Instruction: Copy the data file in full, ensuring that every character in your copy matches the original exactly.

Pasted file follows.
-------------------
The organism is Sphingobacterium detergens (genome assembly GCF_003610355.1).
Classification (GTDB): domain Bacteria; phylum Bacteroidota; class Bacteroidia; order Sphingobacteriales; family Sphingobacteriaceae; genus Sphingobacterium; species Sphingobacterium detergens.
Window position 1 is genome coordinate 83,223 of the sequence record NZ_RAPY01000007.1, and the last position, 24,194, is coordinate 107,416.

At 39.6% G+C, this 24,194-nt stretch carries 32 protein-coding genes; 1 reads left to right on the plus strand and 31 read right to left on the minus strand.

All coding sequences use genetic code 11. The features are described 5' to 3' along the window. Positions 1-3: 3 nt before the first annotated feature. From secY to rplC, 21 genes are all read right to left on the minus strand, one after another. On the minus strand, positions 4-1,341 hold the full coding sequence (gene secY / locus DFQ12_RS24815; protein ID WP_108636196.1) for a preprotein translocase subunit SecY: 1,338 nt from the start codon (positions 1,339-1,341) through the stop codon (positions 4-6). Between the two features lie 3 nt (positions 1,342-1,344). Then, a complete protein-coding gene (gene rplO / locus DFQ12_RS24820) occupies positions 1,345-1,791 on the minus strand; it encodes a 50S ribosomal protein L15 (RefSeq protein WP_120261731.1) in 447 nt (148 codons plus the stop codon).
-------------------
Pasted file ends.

The organism is Sphingobacterium detergens (genome assembly GCF_003610355.1).
Classification (GTDB): domain Bacteria; phylum Bacteroidota; class Bacteroidia; order Sphingobacteriales; family Sphingobacteriaceae; genus Sphingobacterium; species Sphingobacterium detergens.
Window position 1 is genome coordinate 83,223 of the sequence record NZ_RAPY01000007.1, and the last position, 24,194, is coordinate 107,416.

At 39.6% G+C, this 24,194-nt stretch carries 32 protein-coding genes; 1 reads left to right on the plus strand and 31 read right to left on the minus strand.

All coding sequences use genetic code 11. The features are described 5' to 3' along the window. Positions 1-3: 3 nt before the first annotated feature. From secY to rplC, 21 genes are all read right to left on the minus strand, one after another. On the minus strand, positions 4-1,341 hold the full coding sequence (gene secY / locus DFQ12_RS24815; protein ID WP_108636196.1) for a preprotein translocase subunit SecY: 1,338 nt from the start codon (positions 1,339-1,341) through the stop codon (positions 4-6). Between the two features lie 3 nt (positions 1,342-1,344). Then, a complete protein-coding gene (gene rplO / locus DFQ12_RS24820) occupies positions 1,345-1,791 on the minus strand; it encodes a 50S ribosomal protein L15 (RefSeq protein WP_120261731.1) in 447 nt (148 codons plus the stop codon).